Since I greedily planted the long, narrow front garden smack up against the fence that separates us from legions of parked cars and noisy, fast-moving traffic, it’s difficult to maneuver around for photos (and maintenance). Also, a lot of toothy customers are packed in these close quarters, like the fearsome ‘Jaws,’ and Furcraea macdougalii. I constantly vacillate between privacy and a more streamlined garden that’s visually open to my neighbors. The west end closer to the driveway is unhedged, but this eastern end is like a little green cloister.
The cotyledon I wrote about earlier in the week is in the front garden, and a young tree aloe ‘Hercules,’ and a manzanita ‘Louis Edmonds,’ and a Nolina nelsonii, various agaves, Graptoveria ‘Fred Ives’ — it’s a mishmash of a garden. The main criteria for a plant’s inclusion is, once established, the ability to go completely summer dry.
And towering 20 feet over it all, fairly close to the house, is the triangle palm, Dypsis decaryi. I’ve noticed that when there isn’t a clear viewpoint or sightline into a space, planting is less about design than a collector’s free-for-all.
In March reseeding Erodium pelargoniflorum carpets the ground around the succulents — you can see the little white flowers cozying up to ‘Jaws’ in the first photo. This annual erodium completely dies out when the soil dries out in summer.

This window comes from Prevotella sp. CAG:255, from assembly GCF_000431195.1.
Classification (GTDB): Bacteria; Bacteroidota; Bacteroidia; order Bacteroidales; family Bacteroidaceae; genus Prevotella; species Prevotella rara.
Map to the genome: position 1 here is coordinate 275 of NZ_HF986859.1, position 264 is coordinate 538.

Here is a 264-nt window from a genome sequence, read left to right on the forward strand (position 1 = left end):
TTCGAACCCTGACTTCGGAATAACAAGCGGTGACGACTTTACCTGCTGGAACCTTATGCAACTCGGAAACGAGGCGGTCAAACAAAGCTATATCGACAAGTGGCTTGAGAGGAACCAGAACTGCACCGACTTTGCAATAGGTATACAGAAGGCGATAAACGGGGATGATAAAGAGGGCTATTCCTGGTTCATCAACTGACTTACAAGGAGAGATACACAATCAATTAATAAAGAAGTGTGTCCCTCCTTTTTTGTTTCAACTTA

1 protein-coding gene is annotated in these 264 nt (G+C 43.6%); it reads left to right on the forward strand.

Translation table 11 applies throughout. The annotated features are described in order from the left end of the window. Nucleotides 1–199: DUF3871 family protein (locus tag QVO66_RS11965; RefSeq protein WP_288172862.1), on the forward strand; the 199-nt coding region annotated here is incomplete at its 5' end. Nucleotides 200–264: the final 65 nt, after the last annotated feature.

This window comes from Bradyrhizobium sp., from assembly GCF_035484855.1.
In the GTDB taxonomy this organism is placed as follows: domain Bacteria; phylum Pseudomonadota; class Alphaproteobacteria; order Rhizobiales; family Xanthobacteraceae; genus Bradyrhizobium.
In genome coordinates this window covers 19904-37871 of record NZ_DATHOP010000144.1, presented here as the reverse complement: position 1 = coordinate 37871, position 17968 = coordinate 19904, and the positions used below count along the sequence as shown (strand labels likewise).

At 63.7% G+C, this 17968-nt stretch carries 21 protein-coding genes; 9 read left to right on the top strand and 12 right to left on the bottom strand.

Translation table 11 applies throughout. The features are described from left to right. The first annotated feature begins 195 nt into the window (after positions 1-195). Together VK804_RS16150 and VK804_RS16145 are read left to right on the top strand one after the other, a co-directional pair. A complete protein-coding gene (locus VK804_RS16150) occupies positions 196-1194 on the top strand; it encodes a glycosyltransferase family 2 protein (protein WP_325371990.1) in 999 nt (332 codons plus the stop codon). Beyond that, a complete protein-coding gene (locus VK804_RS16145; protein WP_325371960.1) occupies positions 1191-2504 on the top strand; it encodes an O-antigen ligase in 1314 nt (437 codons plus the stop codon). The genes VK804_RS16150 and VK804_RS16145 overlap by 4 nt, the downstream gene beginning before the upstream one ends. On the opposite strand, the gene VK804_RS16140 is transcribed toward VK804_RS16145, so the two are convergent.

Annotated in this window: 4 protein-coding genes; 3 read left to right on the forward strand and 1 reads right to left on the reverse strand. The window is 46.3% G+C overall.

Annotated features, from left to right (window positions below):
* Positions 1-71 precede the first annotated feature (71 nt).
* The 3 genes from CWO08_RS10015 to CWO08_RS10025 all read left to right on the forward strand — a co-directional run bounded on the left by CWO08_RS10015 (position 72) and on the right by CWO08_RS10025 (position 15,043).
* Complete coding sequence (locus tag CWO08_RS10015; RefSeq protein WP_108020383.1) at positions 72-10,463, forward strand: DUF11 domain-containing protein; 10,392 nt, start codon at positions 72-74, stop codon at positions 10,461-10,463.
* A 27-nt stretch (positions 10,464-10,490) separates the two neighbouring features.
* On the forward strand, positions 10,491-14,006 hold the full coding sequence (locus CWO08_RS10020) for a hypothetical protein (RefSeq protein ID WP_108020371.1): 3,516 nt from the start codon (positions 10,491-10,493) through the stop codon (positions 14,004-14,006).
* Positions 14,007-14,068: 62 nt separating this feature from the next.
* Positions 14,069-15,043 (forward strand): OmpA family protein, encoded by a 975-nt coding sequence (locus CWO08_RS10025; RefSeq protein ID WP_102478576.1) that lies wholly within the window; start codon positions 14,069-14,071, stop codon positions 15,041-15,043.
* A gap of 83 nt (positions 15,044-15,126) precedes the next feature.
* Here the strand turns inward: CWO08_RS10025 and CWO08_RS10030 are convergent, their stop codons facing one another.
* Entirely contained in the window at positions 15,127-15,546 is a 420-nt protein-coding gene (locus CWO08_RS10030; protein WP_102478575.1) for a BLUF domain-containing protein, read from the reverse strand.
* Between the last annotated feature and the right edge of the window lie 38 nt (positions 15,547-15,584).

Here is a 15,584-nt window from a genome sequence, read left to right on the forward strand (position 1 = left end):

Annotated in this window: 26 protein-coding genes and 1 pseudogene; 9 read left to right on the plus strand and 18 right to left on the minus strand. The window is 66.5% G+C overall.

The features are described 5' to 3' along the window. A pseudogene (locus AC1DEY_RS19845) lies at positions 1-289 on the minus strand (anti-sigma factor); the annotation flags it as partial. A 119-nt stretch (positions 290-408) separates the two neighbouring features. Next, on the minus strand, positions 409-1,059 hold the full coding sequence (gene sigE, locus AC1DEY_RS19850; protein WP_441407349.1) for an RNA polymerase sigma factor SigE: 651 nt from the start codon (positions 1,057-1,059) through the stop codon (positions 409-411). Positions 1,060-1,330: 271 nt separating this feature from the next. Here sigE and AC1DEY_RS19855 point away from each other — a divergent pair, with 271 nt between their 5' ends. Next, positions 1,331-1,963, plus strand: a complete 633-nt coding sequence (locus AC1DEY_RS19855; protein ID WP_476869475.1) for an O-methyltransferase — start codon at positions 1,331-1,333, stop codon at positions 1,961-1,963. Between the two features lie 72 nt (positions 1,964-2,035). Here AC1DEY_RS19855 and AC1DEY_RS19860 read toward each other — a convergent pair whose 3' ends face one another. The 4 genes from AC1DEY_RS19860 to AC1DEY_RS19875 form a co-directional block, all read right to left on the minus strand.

The 3-foot wooden fence is backed on the sidewalk side by a 7-foot high box hedge — a dodge to get around fence height ordinances. I’ve always hated this fence/hedge arrangement, and as of a month ago I desperately wanted it gone — but a month of sheltering in place has changed my mind again. For one thing, so many birds and small mammals love these hedges — to nest in, to duck into when danger threatens. And both the boxwood and olives are fantastic for what turns into a very dry summer garden — the olives being far more attractive than the box, which gets patchy and thin but usually recovers with winter rain. And then there’s that investment in time to grow the hedges and their abilities as sound buffers, carbon sinks, and particulate sponges to consider. And lately I can re-appreciate the psychological distance they provide too. For now, I think the hedges are winning this very old argument.
But planting and experimenting with even an awkward bit of ground is enormous fun — a leucospermum and Acanthus spinosus were planted just yesterday.
For more garden tours, both front and back, although the Theodore Payne Native Plant Garden Tour had to be canceled this weekend, they had the genius idea to share it online — and you can check it out here.